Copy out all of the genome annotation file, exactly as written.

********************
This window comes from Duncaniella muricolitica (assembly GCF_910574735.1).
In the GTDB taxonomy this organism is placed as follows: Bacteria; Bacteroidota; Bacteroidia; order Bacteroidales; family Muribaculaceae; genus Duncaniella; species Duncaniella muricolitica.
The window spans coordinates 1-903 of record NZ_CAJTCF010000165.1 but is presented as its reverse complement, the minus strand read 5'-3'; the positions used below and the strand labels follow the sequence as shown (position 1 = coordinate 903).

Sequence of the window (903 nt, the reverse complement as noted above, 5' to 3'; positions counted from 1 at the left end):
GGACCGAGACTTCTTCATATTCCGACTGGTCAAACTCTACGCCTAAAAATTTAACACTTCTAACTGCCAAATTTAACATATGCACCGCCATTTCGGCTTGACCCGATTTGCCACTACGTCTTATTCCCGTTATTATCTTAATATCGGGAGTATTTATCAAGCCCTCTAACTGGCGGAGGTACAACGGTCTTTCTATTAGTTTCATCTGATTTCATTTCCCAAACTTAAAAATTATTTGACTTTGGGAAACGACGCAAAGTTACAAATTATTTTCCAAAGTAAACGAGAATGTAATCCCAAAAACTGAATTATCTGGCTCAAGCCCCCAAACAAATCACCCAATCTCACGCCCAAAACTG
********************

This window comes from Duncaniella muricolitica (assembly GCF_910574735.1).
In the GTDB taxonomy this organism is placed as follows: Bacteria; Bacteroidota; Bacteroidia; order Bacteroidales; family Muribaculaceae; genus Duncaniella; species Duncaniella muricolitica.
The window spans coordinates 1-903 of record NZ_CAJTCF010000165.1 but is presented as its reverse complement, the minus strand read 5'-3'; the positions used below and the strand labels follow the sequence as shown (position 1 = coordinate 903).

Sequence of the window (903 nt, the reverse complement as noted above, 5' to 3'; positions counted from 1 at the left end):
GGACCGAGACTTCTTCATATTCCGACTGGTCAAACTCTACGCCTAAAAATTTAACACTTCTAACTGCCAAATTTAACATATGCACCGCCATTTCGGCTTGACCCGATTTGCCACTACGTCTTATTCCCGTTATTATCTTAATATCGGGAGTATTTATCAAGCCCTCTAACTGGCGGAGGTACAACGGTCTTTCTATTAGTTTCATCTGATTTCATTTCCCAAACTTAAAAATTATTTGACTTTGGGAAACGACGCAAAGTTACAAATTATTTTCCAAAGTAAACGAGAATGTAATCCCAAAAACTGAATTATCTGGCTCAAGCCCCCAAACAAATCACCCAATCTCACGCCCAAAACTG